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Secretary of State Names Melbourne Florida Main Street Community of the Month

seal of florida

Florida Department of State
Kurt S. Browning
Secretary of State

For Immediate Release
July 02, 2008

Contact:
Joan Jefferson
245.6345
jsjefferson@dos.state.fl.us

Secretary of State Names Melbourne Florida Main Street Community of the Month

Secretary of State Kurt S. Browning announced today that Melbourne Main Street has been designated the Florida Main Street Community of the Month for July 2008. Communities are selected for this award based on their participation in the Florida Main Street Program.

"Melbourne Main Street has stood by its mission to preserve the historical essence of the community and to continuously promote a strong development program," Secretary Browning remarked. "Melbourne has proven that downtowns can return to a state of thriving growth and sustainability."

The Florida Main Street Program designated Melbourne a Main Street Community in 2002. Since then, Melbourne has successfully benefited from 70 public and private investments which total well over $7 million, while gaining 52 new businesses and 286 new jobs.

The historic and scenic city of Melbourne lies along Florida's dynamic Space Coast, spanning the Indian River Lagoon between the mainland and the barrier island. Home to such high-tech companies as Harris Corp., Northrop Grumman, Intersil Corporation, Rockwell Collins, and the Florida Institute of Technology, Melbourne is a hub for high-tech industry in the southeastern U.S. With a growing population of over 76,000, Melbourne ensures that the city remains attractive to existing and new residents and businesses with economic revitalization efforts.

On December 22, 1888, the small seaside community of Crane Creek became the Village of Melbourne by voice vote of its residents. With an easily accessible port, fresh water and fertile soil, Melbourne presented great opportunities to settlers after the Civil War. Peter Wright, the legendary "sailing mailman," was an African-American freedman who regularly delivered mail by boat from Titusville to Malabar. He is still celebrated by the town today. Crane Creek and Eau Gallie, the communities that came to comprise the city of Melbourne, were first inhabited by settlers taking advantage of the combination of fresh water from the Indian River and proximity to ocean traffic. Ships such as the steamboat "Rockledge" ferried passengers and goods to the piers that stretched their welcoming arms from the still wild coast into the lagoon.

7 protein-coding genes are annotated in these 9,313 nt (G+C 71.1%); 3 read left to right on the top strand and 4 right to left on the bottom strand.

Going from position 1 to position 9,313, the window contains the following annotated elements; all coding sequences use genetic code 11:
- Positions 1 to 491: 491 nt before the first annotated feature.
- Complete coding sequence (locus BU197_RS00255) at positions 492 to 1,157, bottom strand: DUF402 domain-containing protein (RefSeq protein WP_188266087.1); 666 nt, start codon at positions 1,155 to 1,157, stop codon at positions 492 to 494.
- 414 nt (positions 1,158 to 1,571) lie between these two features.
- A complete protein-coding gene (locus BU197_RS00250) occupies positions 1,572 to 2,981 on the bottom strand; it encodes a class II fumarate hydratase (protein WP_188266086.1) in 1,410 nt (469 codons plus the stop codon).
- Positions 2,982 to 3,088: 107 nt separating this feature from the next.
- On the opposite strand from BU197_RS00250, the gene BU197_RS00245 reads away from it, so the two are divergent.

The character of the city began to change after the railroad arrived in 1893. In 1919, nearly all of the original downtown was destroyed by fire when a kerosene lamp was hurled from a boarding house window. Two years later a bridge was built across the river and the economic rebirth of the city began. The Melbourne Air Station, established in 1942, was the training ground for more than 2,000 fighter pilots during World War II. More than 65 men died at the station while preparing for service overseas.

Since downtown revitalization and beautification began in earnest in the early 1980s, Melbourne has successfully made the downtown area a center for community activities. On the second Friday of every month, Melbourne Main Street hosts Friday Fest. This family-centered celebration of downtown includes arts and crafts, plenty of great food, beer and wine, a children’s activity area, and free admission and parking. Many downtown shops stay open for what has become a monthly neighborhood street party. Every Tuesday from November through April, the Historic Downtown Melbourne Farmers’ Market, at the corner of Depot Road and East New Haven Avenue, features fresh Florida produce, crafts and music.

Florida Main Street is a technical assistance program of the Bureau of Historic Preservation, Division of Historical Resources, Florida Department of State. The Bureau conducts statewide programs aimed at identifying, evaluating, and preserving Florida’s historic resources. Main Street, with its emphasis on preservation, is an effective strategy for achieving these goals in Florida’s historic retail districts. Since 1985 the Bureau has offered manager training, consultant team visits, design and other technical assistance, as well as the benefit of experience gained by other Florida Main Street Programs.


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